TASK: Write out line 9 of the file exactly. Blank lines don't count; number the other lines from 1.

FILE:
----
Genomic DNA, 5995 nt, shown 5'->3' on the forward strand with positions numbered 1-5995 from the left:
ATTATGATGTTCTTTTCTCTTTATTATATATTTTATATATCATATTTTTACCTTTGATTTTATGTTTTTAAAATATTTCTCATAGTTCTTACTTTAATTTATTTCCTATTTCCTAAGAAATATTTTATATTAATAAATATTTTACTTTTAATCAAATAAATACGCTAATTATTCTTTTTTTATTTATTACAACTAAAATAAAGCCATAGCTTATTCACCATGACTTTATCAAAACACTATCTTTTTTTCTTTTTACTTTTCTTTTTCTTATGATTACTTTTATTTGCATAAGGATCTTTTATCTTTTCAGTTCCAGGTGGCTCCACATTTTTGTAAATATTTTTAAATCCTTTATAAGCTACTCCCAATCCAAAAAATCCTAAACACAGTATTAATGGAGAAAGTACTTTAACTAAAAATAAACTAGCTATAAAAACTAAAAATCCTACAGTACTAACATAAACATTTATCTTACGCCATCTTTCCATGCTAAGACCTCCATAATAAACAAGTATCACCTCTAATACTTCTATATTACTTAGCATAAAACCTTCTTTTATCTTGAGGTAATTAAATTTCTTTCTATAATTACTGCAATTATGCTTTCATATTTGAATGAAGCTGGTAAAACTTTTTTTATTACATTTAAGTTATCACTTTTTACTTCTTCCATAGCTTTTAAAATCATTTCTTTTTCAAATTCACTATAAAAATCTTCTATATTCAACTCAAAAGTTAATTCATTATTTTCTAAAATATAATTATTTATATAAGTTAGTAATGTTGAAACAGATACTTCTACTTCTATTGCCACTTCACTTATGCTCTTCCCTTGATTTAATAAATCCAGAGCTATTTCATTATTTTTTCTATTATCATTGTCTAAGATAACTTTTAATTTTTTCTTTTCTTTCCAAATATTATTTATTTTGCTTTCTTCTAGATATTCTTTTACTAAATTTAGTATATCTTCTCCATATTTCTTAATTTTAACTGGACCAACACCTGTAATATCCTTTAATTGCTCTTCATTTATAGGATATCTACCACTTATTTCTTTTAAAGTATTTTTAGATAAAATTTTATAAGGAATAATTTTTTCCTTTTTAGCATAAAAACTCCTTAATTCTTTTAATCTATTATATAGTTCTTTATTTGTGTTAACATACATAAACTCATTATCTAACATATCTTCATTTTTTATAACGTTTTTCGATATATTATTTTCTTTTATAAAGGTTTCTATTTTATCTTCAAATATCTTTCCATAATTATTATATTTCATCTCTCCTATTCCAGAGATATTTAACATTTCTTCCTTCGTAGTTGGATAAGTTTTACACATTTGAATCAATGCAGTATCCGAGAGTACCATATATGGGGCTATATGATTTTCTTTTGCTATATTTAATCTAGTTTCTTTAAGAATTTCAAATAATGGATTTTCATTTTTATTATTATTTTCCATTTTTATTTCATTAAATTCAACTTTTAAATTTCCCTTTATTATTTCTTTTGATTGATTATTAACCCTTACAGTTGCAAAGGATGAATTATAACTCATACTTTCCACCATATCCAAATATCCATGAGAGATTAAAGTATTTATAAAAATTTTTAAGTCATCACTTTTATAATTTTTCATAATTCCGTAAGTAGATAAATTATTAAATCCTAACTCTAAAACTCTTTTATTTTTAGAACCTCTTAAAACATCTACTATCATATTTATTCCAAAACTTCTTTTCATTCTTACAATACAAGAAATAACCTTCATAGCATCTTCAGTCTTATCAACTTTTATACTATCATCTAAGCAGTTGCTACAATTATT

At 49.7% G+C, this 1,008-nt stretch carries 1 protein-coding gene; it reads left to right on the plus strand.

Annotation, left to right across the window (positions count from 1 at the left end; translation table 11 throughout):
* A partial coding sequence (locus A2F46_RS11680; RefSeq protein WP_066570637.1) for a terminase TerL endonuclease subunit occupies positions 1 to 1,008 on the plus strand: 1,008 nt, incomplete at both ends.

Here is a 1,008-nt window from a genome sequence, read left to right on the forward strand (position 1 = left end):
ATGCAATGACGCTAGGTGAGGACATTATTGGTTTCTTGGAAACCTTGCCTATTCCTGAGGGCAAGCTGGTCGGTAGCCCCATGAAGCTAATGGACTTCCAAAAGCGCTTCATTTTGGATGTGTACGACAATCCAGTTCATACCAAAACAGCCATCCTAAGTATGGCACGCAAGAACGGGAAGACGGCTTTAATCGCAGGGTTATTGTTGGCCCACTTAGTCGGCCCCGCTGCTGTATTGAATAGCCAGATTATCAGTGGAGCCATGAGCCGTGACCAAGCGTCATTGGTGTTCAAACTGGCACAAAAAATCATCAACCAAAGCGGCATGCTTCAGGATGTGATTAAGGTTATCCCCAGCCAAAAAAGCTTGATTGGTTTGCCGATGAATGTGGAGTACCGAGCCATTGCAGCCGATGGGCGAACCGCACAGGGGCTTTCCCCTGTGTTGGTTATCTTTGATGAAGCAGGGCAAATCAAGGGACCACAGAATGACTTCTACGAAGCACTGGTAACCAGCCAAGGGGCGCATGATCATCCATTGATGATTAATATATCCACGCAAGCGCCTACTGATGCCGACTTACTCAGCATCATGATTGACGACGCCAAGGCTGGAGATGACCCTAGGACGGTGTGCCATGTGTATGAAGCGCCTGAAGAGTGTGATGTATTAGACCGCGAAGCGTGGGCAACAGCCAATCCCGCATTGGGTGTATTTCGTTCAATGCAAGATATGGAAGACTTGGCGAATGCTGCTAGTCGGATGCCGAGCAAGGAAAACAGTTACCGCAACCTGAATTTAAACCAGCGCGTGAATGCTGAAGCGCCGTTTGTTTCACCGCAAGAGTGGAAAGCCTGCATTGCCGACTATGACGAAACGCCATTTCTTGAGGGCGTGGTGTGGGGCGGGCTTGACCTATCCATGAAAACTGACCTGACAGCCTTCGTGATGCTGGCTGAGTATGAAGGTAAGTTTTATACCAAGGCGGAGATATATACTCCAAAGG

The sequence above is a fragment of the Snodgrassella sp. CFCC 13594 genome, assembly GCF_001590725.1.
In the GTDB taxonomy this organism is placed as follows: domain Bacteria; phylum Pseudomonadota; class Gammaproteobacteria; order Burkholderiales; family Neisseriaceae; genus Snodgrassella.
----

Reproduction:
In the GTDB taxonomy this organism is placed as follows: domain Bacteria; phylum Pseudomonadota; class Gammaproteobacteria; order Burkholderiales; family Neisseriaceae; genus Snodgrassella.